IRS Issues Update On What The Shutdown Means For Tax Court Cases

The Internal Revenue Service (IRS) has issued an update about what taxpayers and tax professionals need to know about cases that might be pending in the United States Tax Court.

As I reported earlier, the United States Tax Court shut down its operations as of Friday, December 28, 2018, at 11:59 p.m. and announced that it would remain closed until further notice. The closures are due to the partial government shutdown.

Initially, the Tax Court announced on its website that trial sessions scheduled for the weeks of January 7 and 14, 2019, would proceed as scheduled and further sessions would be reviewed. The Court updated its site in mid-January, noting that trial sessions scheduled in some cities for the week of January 28, 2019, would be canceled.

Now, the Court has indicated the trial sessions scheduled in the following cities for the week of February 4, 2019, are canceled:

  • Hartford, Connecticut – Judge Kathleen Kerrigan
  • Houston, Texas – Judge David Gustafson
  • San Francisco, California – Judge Albert G. Lauber
  • Seattle, Washington – Judge L. Paige Marvel
  • St. Paul, Minnesota – Special Trial Judge Daniel A. Guy, Jr.
  • Washington, District of Columbia – Judge Robert P. Ruwe
  • Winston-Salem, North Carolina – Judge Joseph W. Nega

Additionally, the trial sessions scheduled in the following cities for the week of February 11, 2019, are canceled:

  • Detroit, Michigan – Judge Ronald L. Buch
  • Los Angeles, California – Judge Joseph Robert Goeke
  • New York, New York – Judge James S. Halpern
  • San Diego, California – Judge Michael B. Thornton
  • Mobile, Alabama – Judge Mary Ann Cohen

If your case has been canceled, you will be informed about your new trial date.

If your case is scheduled for a future date, not on the list, hold tight: a decision regarding February 25, 2019, trial sessions will be made on or before February 7, 2019. However, taxpayers with cases that have not been canceled or that have not yet been scheduled for trial should expect their cases to proceed until further notice.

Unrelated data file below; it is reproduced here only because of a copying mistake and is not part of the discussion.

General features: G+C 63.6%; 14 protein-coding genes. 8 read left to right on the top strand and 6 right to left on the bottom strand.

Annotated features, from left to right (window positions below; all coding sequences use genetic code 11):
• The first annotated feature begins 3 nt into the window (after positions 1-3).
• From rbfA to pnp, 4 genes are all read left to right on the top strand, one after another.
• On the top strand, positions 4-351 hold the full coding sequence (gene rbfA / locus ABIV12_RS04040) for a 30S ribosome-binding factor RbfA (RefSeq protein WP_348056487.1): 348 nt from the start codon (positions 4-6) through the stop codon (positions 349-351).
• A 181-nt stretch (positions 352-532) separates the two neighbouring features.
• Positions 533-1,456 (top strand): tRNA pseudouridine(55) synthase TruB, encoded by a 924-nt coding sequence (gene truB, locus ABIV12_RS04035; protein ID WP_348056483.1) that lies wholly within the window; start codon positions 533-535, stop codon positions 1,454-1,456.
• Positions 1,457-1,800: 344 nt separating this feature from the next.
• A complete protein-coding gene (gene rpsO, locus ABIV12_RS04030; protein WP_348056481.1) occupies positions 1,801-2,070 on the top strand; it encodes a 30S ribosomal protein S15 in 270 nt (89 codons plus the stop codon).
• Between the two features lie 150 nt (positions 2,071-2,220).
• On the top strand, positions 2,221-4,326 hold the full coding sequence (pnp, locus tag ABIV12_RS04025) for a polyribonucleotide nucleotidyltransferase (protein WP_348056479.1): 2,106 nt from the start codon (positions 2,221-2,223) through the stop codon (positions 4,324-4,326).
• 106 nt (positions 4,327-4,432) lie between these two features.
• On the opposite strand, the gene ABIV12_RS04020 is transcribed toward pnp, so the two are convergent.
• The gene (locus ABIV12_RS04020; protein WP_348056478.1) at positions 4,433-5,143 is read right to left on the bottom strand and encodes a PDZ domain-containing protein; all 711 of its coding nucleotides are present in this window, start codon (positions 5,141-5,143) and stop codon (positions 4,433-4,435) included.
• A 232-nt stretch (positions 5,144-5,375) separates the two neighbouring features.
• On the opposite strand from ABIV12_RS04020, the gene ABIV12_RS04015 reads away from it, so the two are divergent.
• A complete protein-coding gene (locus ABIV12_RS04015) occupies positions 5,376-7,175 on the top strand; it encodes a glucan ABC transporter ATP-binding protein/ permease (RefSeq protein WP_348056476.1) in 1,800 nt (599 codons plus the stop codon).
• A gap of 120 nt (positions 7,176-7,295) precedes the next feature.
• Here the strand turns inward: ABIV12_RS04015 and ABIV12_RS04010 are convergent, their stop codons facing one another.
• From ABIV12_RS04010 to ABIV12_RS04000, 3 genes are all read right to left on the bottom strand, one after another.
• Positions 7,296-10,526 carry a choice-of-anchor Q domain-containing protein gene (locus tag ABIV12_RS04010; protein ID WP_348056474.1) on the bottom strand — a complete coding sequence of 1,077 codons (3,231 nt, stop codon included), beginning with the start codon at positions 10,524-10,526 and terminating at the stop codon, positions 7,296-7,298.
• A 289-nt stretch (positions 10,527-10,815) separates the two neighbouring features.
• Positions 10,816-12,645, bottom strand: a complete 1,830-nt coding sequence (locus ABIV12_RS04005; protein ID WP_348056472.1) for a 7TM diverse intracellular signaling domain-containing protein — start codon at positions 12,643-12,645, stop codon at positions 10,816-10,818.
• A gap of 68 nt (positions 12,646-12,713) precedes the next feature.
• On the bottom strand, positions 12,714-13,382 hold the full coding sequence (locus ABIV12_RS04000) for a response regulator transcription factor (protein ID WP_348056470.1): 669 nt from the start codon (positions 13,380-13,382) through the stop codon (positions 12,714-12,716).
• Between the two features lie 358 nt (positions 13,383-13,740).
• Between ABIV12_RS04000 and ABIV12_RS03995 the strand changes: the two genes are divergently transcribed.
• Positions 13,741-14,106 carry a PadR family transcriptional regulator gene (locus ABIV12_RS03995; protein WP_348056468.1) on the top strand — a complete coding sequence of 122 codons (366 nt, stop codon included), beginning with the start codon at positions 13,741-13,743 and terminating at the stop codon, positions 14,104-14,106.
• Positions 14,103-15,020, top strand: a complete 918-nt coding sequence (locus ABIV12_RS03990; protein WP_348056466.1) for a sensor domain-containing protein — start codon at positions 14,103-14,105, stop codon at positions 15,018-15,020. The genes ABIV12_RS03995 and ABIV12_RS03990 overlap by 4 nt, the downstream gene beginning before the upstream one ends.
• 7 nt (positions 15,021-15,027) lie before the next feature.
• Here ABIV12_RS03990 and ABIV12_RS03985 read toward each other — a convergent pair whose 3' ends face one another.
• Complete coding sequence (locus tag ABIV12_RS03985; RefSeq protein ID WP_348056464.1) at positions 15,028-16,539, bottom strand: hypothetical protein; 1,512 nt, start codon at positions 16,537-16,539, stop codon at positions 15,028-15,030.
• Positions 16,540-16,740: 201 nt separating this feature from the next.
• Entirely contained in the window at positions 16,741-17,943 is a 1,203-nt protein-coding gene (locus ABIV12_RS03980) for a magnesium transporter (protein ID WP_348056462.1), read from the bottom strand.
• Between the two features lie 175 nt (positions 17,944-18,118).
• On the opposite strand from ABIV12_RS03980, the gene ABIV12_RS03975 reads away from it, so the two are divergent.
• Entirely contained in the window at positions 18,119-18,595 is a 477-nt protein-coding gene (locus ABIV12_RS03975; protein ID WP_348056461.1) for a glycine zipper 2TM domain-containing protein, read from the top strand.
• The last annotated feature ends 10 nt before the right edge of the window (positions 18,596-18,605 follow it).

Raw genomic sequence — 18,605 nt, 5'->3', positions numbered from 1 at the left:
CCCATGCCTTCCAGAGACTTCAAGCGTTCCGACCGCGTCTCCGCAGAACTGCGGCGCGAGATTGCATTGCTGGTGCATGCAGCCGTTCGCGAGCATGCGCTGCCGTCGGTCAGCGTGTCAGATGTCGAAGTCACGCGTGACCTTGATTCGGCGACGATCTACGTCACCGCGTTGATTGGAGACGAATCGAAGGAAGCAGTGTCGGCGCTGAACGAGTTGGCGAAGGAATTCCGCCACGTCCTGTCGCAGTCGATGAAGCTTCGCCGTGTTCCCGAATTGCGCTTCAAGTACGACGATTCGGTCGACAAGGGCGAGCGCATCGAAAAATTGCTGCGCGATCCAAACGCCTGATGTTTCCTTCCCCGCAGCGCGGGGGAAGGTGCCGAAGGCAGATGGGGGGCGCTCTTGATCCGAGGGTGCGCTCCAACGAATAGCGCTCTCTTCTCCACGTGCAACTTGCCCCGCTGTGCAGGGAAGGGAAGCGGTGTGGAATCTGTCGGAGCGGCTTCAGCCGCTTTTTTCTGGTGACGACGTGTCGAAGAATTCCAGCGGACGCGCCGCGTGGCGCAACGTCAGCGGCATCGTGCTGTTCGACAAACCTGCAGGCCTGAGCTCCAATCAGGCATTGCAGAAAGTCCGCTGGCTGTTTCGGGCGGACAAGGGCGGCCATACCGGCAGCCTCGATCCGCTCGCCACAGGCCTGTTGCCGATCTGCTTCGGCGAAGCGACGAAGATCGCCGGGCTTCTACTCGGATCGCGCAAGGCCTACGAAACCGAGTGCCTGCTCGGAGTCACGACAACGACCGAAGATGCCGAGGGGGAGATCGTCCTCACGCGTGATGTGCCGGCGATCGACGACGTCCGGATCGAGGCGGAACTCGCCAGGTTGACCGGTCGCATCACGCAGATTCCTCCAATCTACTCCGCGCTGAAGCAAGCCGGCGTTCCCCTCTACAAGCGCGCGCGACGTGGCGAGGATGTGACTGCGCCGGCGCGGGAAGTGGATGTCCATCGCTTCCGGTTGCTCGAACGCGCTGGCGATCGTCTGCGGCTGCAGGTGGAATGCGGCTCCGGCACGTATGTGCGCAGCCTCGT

If your case was canceled, you may still have a chance to clear up the matter. The IRS has indicated that, after the IRS and Chief Counsel reopen, they will make “best efforts to expeditiously resolve cases.”

During the shutdown, eFiling and eAccess will be available for taxpayers. Remember that, at least initially, deadlines are not extended during the shutdown. Therefore, taxpayers should still pay attention and comply with statutory deadlines for filing petitions or notices of appeal. You can do so by timely mailing a petition or notice of appeal to the Court.

Mail sent to the Court through the U.S. Postal Service or designated private delivery services may have been returned undelivered. If a document you sent to the Tax Court was returned to you, the Court advises you to try again – but to include a copy of the envelope, box or another mailing package with the postmark or proof of mailing date for your first attempt (you may need to prove timeliness). Only send a copy: you are advised to retain the original.

Also, interest on the tax that you are disputing in your pending Tax Court case will continue to charge during the shutdown. The IRS is continuing to process payments, so if you want to stop interest from accruing, you can make a payment at www.irs.gov/payments.

If you receive a collection notice for the tax that you are disputing in your pending Tax Court case, the IRS might not have not received your petition and has made a premature assessment. When the shutdown ends, the IRS attorney assigned to your case will determine if that happened and if so, request that the IRS abate the assessment. 

There is no advantage to calling: During the shutdown, IRS Chief Counsel and Appeals personnel assigned to your case may be furloughed and will not be available to answer your questions until the government reopens.

You can continue to check the Tax Court website (www.ustaxcourt.gov) for updates.

In the meantime, tax practitioners who are seeking answers about what to do during the shutdown may benefit from a webinar offered by The American Bar Association (ABA). The webinar will examine the impact of the government shutdown on the 2019 filing season and will offer best practices for working with taxpayers during the lapse in appropriations. There is a fee for the webinar. You can find out more here.